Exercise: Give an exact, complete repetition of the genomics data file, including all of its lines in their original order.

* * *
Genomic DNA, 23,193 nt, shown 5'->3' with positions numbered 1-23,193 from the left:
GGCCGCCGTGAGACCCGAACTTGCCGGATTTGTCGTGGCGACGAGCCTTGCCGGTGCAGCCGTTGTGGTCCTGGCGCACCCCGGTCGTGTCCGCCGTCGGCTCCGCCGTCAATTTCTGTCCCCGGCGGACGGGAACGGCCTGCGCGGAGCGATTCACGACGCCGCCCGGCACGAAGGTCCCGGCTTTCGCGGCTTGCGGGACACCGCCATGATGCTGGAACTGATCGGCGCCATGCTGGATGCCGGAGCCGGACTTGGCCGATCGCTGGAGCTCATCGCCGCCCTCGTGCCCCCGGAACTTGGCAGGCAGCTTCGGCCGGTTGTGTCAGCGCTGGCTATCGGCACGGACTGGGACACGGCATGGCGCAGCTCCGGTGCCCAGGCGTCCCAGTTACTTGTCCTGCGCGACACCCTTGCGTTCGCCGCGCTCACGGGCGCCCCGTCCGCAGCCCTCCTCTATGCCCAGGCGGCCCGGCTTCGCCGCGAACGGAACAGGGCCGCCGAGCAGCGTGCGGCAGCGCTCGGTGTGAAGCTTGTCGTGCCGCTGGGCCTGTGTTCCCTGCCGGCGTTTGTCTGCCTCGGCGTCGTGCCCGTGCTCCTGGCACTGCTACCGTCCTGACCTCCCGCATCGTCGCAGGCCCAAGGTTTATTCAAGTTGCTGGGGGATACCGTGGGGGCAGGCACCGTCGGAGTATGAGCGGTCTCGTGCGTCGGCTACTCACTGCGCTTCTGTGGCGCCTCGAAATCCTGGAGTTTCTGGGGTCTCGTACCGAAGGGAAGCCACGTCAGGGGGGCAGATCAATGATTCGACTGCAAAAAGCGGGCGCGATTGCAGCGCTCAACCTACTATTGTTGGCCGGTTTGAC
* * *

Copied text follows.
Genomic DNA, 23,193 nt, shown 5'->3' with positions numbered 1-23,193 from the left:
GGCCGCCGTGAGACCCGAACTTGCCGGATTTGTCGTGGCGACGAGCCTTGCCGGTGCAGCCGTTGTGGTCCTGGCGCACCCCGGTCGTGTCCGCCGTCGGCTCCGCCGTCAATTTCTGTCCCCGGCGGACGGGAACGGCCTGCGCGGAGCGATTCACGACGCCGCCCGGCACGAAGGTCCCGGCTTTCGCGGCTTGCGGGACACCGCCATGATGCTGGAACTGATCGGCGCCATGCTGGATGCCGGAGCCGGACTTGGCCGATCGCTGGAGCTCATCGCCGCCCTCGTGCCCCCGGAACTTGGCAGGCAGCTTCGGCCGGTTGTGTCAGCGCTGGCTATCGGCACGGACTGGGACACGGCATGGCGCAGCTCCGGTGCCCAGGCGTCCCAGTTACTTGTCCTGCGCGACACCCTTGCGTTCGCCGCGCTCACGGGCGCCCCGTCCGCAGCCCTCCTCTATGCCCAGGCGGCCCGGCTTCGCCGCGAACGGAACAGGGCCGCCGAGCAGCGTGCGGCAGCGCTCGGTGTGAAGCTTGTCGTGCCGCTGGGCCTGTGTTCCCTGCCGGCGTTTGTCTGCCTCGGCGTCGTGCCCGTGCTCCTGGCACTGCTACCGTCCTGACCTCCCGCATCGTCGCAGGCCCAAGGTTTATTCAAGTTGCTGGGGGATACCGTGGGGGCAGGCACCGTCGGAGTATGAGCGGTCTCGTGCGTCGGCTACTCACTGCGCTTCTGTGGCGCCTCGAAATCCTGGAGTTTCTGGGGTCTCGTACCGAAGGGAAGCCACGTCAGGGGGGCAGATCAATGATTCGACTGCAAAAAGCGGGCGCGATTGCAGCGCTCAACCTACTATTGTTGGCCGGTTTGAC